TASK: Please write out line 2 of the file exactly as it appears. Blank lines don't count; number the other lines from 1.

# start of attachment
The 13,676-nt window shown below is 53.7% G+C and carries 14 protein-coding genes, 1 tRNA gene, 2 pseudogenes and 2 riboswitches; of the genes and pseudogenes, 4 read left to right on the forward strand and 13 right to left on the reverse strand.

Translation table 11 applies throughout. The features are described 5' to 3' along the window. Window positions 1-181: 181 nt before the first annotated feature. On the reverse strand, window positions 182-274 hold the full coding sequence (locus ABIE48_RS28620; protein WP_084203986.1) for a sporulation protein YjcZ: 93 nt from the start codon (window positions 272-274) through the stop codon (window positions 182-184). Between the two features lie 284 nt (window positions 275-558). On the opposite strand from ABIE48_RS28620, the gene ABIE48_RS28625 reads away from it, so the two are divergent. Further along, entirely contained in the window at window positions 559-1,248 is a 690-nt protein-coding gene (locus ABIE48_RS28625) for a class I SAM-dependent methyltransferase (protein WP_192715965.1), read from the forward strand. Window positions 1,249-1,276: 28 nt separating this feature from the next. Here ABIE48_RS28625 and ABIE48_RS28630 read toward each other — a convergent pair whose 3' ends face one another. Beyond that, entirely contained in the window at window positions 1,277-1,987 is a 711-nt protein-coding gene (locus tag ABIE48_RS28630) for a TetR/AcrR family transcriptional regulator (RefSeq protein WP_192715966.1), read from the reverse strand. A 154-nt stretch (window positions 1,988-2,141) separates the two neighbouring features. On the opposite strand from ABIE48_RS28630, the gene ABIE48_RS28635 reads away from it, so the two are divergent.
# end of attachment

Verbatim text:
Translation table 11 applies throughout. The features are described 5' to 3' along the window. Window positions 1-181: 181 nt before the first annotated feature. On the reverse strand, window positions 182-274 hold the full coding sequence (locus ABIE48_RS28620; protein WP_084203986.1) for a sporulation protein YjcZ: 93 nt from the start codon (window positions 272-274) through the stop codon (window positions 182-184). Between the two features lie 284 nt (window positions 275-558). On the opposite strand from ABIE48_RS28620, the gene ABIE48_RS28625 reads away from it, so the two are divergent. Further along, entirely contained in the window at window positions 559-1,248 is a 690-nt protein-coding gene (locus ABIE48_RS28625) for a class I SAM-dependent methyltransferase (protein WP_192715965.1), read from the forward strand. Window positions 1,249-1,276: 28 nt separating this feature from the next. Here ABIE48_RS28625 and ABIE48_RS28630 read toward each other — a convergent pair whose 3' ends face one another. Beyond that, entirely contained in the window at window positions 1,277-1,987 is a 711-nt protein-coding gene (locus tag ABIE48_RS28630) for a TetR/AcrR family transcriptional regulator (RefSeq protein WP_192715966.1), read from the reverse strand. A 154-nt stretch (window positions 1,988-2,141) separates the two neighbouring features. On the opposite strand from ABIE48_RS28630, the gene ABIE48_RS28635 reads away from it, so the two are divergent.